Thursday, May 28, 2009

Shavuot: The Power of Community

Originally published as a guest blog post at Religion Transcends.

Tonight begins the festival of Shavuot, the holiday in which the Jewish people celebrate the revelation of the Torah at Mt. Sinai. Perhaps, the questions about the revelation of the Torah (when, what, how, if, and to whom) are the questions that divide the Jewish people today more than any other questions. The divisions among the modern denominations of Judaism all stem from the question of how the Torah was revealed to the Jewish people. The way in which individuals in the Jewish community consider the event that occurred at Mt. Sinai several millennia ago has vast implications for their approach to the Jewish faith. The sheer magnitude of that event, however, should force us all to transcend denominational differences and feel the power of community – whichever community we choose.

Never has the spiritual force of revelation affected me more than it did on the early morning of May 31, 1998. I had recently graduated college and was spending Shavuot at a local synagogue, where I served as the youth director. The assistant rabbi decided that the congregation would offer an all-night Tikkun Leil Shavuot (study session) and then a dawn service just before 5:00 in the morning.

It was a memorable night with many opportunities for Torah study with several wonderful teachers including three eighth-grade day school students. With delicious snacks and caffeinated beverages, about thirty of us managed to stay up the entire night. We decided to hold the minyan outdoors in the courtyard so we could enjoy the sunrise while we prayed.

The Torah service that morning took on new meaning for me. The Torah was paraded around and I had the sense that we really were at Sinai claiming what God had lovingly gifted to us. As I stood at the Torah for my aliyah, the sky began to get dark again. The Torah reader pronounced, “On the third day, as morning dawned, there was thunder, and lightning…” As the words “thunder” and “lightning” were uttered, a huge thunderstorm ensued. The Torah reader managed to get out a few more words, chanting “…and a dense cloud upon the mountain, and a very loud blast of the horn; and all the people who were in the camp trembled. Moses led the people out of the camp toward God, and they took their places at the foot of the mountain.”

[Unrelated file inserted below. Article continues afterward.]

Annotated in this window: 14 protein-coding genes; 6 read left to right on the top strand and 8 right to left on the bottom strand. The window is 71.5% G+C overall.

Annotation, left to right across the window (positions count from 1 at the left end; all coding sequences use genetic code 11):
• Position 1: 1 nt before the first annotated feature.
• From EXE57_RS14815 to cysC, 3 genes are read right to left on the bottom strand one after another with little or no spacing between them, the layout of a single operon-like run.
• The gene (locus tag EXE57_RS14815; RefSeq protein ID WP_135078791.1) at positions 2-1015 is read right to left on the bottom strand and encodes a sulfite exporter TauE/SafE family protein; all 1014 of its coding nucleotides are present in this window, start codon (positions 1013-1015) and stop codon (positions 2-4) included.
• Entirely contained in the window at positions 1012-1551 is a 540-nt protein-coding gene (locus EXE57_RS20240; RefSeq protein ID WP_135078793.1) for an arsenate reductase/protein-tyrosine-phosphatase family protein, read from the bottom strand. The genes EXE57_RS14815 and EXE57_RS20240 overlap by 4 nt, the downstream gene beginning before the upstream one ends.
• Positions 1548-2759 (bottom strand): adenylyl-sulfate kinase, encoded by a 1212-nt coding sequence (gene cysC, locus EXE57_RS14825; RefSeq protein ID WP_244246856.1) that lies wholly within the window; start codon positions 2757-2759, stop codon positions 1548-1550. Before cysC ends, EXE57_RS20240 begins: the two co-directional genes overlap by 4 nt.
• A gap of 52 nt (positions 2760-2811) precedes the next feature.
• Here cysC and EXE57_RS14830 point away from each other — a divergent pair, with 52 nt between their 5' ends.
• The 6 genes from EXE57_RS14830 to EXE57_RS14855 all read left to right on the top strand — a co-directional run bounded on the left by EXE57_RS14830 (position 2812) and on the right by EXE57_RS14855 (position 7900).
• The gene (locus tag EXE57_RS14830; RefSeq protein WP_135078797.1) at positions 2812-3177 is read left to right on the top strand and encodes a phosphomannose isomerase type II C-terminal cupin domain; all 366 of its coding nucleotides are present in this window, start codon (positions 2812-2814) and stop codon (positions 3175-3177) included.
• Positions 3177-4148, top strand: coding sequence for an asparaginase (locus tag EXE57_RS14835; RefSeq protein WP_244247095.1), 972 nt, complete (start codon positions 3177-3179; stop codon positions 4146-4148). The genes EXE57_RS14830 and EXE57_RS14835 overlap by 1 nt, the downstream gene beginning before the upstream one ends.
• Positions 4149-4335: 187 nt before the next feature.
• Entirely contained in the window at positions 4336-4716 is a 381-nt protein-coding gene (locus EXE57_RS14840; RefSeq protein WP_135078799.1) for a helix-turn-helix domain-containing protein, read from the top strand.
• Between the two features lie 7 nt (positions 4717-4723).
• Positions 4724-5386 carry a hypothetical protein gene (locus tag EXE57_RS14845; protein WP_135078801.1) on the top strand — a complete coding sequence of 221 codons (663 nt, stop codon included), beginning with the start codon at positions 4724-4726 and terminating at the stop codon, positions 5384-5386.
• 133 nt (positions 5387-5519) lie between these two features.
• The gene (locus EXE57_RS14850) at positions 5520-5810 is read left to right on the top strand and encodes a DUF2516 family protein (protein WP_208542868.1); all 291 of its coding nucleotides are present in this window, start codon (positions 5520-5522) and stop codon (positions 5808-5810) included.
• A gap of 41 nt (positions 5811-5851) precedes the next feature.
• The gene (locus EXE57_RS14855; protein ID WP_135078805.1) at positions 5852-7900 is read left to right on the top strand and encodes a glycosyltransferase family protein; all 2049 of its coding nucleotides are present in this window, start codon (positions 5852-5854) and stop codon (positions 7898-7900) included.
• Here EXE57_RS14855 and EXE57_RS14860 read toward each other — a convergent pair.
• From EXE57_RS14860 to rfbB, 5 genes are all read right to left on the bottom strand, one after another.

At that point, the sky opened up and the heavy rains began. We grabbed the Torah and ran inside where the Torah reading was completed. As I wiped the raindrops from my glasses, I remember thinking that this must be divine revelation. This was the epitome of holiness. This existential experience was full of awe and majesty, thunderclaps, and lightning bolts. Best of all, it was shared with community.

This was a liminal moment in my life. That experience has had a lasting effect on my life in the decade since. Being shaken by the thunder, seeing the lightning, and hearing the words of our Torah convinced me that I really did stand at Sinai. We were all there together. As a community.

That was my revelation. What was revealed to me? The power of community. Was I really at Mt. Sinai several thousand years ago? Maybe not physically there, but with this community, during that early morning storm it was as if I were there. And that is the message of Sinai. A community gathered to receive a gift from God. How that gift is interpreted thousands of years later should not take away from the magic of that moment.

At a time when some segments of the global Jewish community do not recognize other segments as Jewish, let us put aside our denominational differences and hearken back to Sinai. One Torah was given to the entire community. Let us stand again at Sinai with our brothers and sisters, and feel the power of community.

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